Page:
The video footage available from the Giller Prize Gala shows, the audience, partially, made up of some of the most prominent authors in Canada, either booed the protestors for disrupting the festivities or remained silent. At approximately the same time the IDF was bombarding Al-Shifa Hospital in northern Gaza—with, along with patients—including newborn babies—approximately 2000 of displaced Palestinians took refuge. Three of the protestors have since been arrested and now face charges.

The most cringe moment caught on video is when two of the protestors appeared behind the host, political-commentor, and comedian Rick Mercer with signs reading “Scotiabank Funds Genocide.” Mercer attempted to cover up the signs or knock them to the ground, first the one to his left and then right—missing both. I could not help thinking the comedian’s funniest performance was the one he did not intend.

Later in the evening another protestor was met with groans, boos, or silence after disrupting the announcement of the night’s winner Sarah Bernstein. 

It is difficult, from video footage from that night, to tell who booed (and how many) and who was silent. Anjula Gogia, co-manager of Toronto’s Another Story Bookshop, was in attendance and told me those booing were definitely in the minority and that she thought at first the protest might have been a skit. She noted she saw only one person clap in support of the protestors (they were drowned out by the boos) and at least a couple others walked out in disgust. Aside from that, silence reigned.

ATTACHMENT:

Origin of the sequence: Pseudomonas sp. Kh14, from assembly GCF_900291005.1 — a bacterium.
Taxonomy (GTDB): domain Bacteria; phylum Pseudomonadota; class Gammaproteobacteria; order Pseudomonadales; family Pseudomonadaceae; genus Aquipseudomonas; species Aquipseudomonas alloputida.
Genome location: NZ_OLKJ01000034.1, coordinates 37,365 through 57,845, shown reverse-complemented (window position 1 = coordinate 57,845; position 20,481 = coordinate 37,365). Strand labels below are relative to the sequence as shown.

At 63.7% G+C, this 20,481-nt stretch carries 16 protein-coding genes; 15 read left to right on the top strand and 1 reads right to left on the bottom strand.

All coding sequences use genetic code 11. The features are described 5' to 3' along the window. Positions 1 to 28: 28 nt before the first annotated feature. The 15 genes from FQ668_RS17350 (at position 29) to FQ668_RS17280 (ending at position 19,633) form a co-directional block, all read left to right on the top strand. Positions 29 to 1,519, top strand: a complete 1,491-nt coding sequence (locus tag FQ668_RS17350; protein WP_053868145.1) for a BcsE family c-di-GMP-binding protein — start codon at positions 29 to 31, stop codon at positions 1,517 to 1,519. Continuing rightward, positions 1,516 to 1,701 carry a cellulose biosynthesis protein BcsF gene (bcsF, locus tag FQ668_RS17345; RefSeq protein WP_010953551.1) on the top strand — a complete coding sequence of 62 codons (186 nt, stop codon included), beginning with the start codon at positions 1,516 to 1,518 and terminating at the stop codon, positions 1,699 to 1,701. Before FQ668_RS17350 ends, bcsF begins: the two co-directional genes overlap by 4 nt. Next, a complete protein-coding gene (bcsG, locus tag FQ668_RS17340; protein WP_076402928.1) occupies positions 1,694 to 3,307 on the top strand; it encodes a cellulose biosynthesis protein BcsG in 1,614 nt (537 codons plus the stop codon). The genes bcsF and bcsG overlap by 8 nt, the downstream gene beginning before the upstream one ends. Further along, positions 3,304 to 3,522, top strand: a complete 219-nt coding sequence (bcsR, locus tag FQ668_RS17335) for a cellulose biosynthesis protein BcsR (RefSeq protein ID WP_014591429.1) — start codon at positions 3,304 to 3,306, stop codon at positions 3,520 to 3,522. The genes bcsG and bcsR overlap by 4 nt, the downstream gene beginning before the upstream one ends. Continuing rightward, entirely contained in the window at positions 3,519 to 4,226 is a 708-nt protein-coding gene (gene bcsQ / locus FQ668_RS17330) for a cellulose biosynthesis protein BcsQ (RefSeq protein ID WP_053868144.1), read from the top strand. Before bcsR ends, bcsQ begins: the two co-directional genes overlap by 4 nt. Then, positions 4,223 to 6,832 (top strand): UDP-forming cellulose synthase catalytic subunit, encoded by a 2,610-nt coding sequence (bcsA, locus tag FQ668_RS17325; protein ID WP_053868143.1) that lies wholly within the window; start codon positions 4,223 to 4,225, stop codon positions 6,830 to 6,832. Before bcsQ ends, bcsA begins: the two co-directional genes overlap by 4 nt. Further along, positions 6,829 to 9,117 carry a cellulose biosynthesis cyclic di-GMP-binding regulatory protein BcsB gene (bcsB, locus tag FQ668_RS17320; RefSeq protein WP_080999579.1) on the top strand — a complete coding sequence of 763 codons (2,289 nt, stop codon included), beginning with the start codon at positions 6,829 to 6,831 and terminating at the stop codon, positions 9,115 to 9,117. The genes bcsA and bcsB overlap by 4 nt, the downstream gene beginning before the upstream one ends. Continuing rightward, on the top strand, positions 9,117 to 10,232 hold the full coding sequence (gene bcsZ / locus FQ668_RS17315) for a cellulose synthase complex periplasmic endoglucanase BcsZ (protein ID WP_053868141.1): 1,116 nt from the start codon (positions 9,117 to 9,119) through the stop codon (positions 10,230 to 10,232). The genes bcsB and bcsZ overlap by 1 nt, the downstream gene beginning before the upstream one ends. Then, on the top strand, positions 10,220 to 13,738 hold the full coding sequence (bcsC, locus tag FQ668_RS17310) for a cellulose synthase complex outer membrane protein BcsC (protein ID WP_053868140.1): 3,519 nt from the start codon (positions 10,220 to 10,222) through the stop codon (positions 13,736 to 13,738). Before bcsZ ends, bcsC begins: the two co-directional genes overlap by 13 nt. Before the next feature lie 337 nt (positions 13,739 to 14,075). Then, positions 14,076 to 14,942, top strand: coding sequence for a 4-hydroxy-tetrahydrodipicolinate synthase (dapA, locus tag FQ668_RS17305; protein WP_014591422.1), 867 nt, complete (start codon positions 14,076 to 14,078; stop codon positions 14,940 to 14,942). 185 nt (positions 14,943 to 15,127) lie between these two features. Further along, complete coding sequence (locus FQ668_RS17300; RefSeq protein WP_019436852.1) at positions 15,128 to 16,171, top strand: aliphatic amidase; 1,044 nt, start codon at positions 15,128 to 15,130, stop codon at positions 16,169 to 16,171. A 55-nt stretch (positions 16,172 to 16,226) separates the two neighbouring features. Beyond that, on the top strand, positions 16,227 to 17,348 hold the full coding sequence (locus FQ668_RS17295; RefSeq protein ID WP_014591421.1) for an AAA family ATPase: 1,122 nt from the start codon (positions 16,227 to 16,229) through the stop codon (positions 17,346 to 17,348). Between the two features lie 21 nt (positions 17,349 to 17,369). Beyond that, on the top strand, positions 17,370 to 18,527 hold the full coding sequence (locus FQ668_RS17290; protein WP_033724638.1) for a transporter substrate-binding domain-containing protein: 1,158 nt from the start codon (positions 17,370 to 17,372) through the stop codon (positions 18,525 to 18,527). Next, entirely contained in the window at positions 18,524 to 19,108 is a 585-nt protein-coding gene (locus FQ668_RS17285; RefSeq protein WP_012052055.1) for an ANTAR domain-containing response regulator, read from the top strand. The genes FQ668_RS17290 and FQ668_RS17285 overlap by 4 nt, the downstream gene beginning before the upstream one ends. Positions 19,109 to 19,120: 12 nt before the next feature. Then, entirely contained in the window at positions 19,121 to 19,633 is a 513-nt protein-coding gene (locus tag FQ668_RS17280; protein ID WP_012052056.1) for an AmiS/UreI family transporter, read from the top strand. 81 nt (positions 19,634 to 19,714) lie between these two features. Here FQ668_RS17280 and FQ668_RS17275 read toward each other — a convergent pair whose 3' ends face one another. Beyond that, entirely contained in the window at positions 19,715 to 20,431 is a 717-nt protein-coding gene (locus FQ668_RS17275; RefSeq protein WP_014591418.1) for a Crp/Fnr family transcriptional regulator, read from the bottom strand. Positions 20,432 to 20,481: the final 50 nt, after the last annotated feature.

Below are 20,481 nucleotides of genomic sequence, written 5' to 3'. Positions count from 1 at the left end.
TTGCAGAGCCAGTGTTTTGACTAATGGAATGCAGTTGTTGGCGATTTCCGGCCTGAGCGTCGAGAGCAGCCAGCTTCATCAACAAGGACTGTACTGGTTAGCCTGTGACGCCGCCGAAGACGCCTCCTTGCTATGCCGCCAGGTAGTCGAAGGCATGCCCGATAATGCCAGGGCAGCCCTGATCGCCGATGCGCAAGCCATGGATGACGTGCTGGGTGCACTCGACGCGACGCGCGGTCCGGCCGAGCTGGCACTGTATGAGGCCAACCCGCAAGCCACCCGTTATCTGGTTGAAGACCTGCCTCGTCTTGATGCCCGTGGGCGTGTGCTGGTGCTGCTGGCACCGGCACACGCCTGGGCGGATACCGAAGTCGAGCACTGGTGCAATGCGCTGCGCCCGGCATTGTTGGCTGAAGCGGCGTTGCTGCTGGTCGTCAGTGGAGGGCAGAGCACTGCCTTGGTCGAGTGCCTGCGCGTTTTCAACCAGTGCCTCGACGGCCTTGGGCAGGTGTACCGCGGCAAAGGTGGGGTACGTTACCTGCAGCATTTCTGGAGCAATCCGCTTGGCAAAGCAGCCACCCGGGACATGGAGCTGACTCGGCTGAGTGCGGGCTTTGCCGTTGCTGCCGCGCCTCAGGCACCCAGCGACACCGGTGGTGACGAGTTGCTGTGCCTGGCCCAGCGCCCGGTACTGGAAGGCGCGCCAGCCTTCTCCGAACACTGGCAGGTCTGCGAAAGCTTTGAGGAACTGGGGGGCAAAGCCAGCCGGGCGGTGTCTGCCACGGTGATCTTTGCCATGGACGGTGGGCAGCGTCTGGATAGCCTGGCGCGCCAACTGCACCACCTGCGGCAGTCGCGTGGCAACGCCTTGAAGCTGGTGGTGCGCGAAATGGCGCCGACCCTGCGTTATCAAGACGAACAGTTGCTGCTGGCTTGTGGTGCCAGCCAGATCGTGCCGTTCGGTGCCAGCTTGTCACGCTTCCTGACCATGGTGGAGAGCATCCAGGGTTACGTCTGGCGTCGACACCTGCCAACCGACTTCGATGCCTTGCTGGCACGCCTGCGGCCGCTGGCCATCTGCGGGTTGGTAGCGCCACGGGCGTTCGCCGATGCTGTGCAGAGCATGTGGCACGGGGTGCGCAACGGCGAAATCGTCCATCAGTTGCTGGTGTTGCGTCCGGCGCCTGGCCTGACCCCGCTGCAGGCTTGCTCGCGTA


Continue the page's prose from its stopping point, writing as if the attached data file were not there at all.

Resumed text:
She also observed that several writers in the room were people of colour with precarious incomes—who are dependent on the white dominated literary world for financial support of their work. I am sympathetic to this; I save my contempt for the upper echelon or “CanLiterati”—Margaret Atwood and Vincent Lam, for example, were among the high profile authors in attendance.

What was most deafening to me, watching the videos of the Giller protests, was not the boos so much as the silence.  There is a pathetic irony in beginning a literary event with a land rights acknowledgment and then remaining tight-lipped while people protest, right in front of you, genocidal, settler-colonial violence—that has been occurring in plain sight and in real time for over a month now.